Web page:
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In their role as superdelegates, Maryland officials may have to choose between their loyalty to a candidate and the will of the electorate
Friends and relatives keep asking me lately: Can you please explain what the heck a superdelegate is? It's time for a primer.
Let's start by distinguishing between the regular delegates won during state primaries and caucuses, who number just over 3,200, and these nearly 800 superdelegates, who are party leaders and elected officials. I rounded these figures on purpose: With a bit of back-of-the-napkin math, we see that superdelegates account for about one-fifth of all delegates. Because a candidate needs only a majority of the 4,000 or so delegates - 2,025, to be exact - superdelegate votes could, in theory, put a candidate two-fifths of the way toward the nomination without him or her winning any delegates in state primaries and caucuses.
The question confronting superdelegates is whether they should declare their support early for the candidate they think best represents the party, or whether they should wait to cast their vote for the person who wins the majority of pledged delegates during the state contests. This question is creating interesting tensions for superdelegates - especially here in Maryland.
Most years, there is no tension, because some candidate creates sufficient momentum that he will reach the majority threshold with pledged delegates alone. Four years ago, after winning only a few hundred delegates, Sen. John Kerry was well on his way to a majority. Superdelegates' votes did not decide his nomination; they ratified it.
But this year, the race between Sens. Hillary Clinton and Barack Obama is so close that neither is likely to obtain 2,025 pledged delegates, a reality complicated by the fact that delegates from Michigan and Florida currently do not count because the Democratic Party in both states ignored the national party's calendar guidelines by voting before Feb. 5. The result is that superdelegates could decide the outcome, which puts intense pressure on them.
More interesting is that some are cross-pressured by the primary results from their home states and their personal preferences. According to The New York Times, 34 superdelegates have declared support for Mr. Obama despite the fact Mrs. Clinton carried their state. Mr. Kerry and Sen. Edward M. Kennedy are notable examples.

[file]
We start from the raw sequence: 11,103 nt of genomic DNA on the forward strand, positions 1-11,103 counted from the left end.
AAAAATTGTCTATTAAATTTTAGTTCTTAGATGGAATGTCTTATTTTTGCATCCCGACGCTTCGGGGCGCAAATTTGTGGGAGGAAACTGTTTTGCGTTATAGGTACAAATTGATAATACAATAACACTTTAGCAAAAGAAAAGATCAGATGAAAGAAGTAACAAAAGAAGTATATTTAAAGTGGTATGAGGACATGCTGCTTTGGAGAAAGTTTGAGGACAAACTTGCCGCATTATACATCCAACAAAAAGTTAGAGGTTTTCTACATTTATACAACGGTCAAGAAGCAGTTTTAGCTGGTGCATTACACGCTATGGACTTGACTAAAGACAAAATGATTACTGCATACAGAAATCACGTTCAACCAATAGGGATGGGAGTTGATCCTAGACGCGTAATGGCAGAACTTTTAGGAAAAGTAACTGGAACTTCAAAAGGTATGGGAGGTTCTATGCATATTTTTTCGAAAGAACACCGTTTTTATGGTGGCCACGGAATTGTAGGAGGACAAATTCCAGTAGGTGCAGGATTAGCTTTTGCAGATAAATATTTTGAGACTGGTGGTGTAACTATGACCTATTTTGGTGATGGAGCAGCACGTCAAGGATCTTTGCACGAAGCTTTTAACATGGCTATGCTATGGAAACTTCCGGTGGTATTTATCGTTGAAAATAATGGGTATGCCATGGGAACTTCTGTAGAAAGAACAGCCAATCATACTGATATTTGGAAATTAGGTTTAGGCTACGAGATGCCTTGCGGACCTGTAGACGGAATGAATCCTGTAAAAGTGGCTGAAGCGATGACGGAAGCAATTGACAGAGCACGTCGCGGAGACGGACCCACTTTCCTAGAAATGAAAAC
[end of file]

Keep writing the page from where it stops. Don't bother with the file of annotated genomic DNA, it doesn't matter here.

Conversely, 79 thus far have announced their support for Mrs. Clinton despite hailing from states that Mr. Obama carried. Amazingly, nine such superdelegates are Marylanders. Gov. Martin O'Malley and U.S. Sen. Barbara A. Mikulski are among them.
Mr. O'Malley got help from the Clintons during his 2006 gubernatorial run, with former President Bill Clinton headlining a major fundraiser in Montgomery County during the late stages of that campaign. As for Ms. Mikulski, as the first woman elected to the Senate in her own right, it would be difficult to imagine her casting her lot with anyone other than Mrs. Clinton.
A third member of this group of nine is Glen Middleton, one of the state's most powerful labor leaders and among the state's most politically influential African-Americans. His support derives in part from the fact that he is president of Council 67 of AFSCME, which has endorsed Mrs. Clinton.
Taken together, the commonality is loyalty - political loyalty (Mr. O'Malley), collegial loyalty (Ms. Mikulski) and organizational loyalty (Mr. Middleton).
Then, by contrast, there is Susan Turnbull. A longtime Democratic activist from Montgomery County, Mrs. Turnbull is a superdelegate by virtue of her position as vice chairwoman of the Democratic National Committee. (Disclosure: She and I have been friends for many years.) Her loyalties this cycle thus operate on a different level, because party bylaws demand that she essentially remain a neutral referee.
She will therefore commit to nobody, and hopes she will not be forced to vote at the Democratic National Convention to break a stalemate. "The best thing for our party is that prior to the convention, the person who has the most superdelegates and the person who has won the most delegates is the same candidate," she says.
One can only imagine the uproar to follow if that is not the case.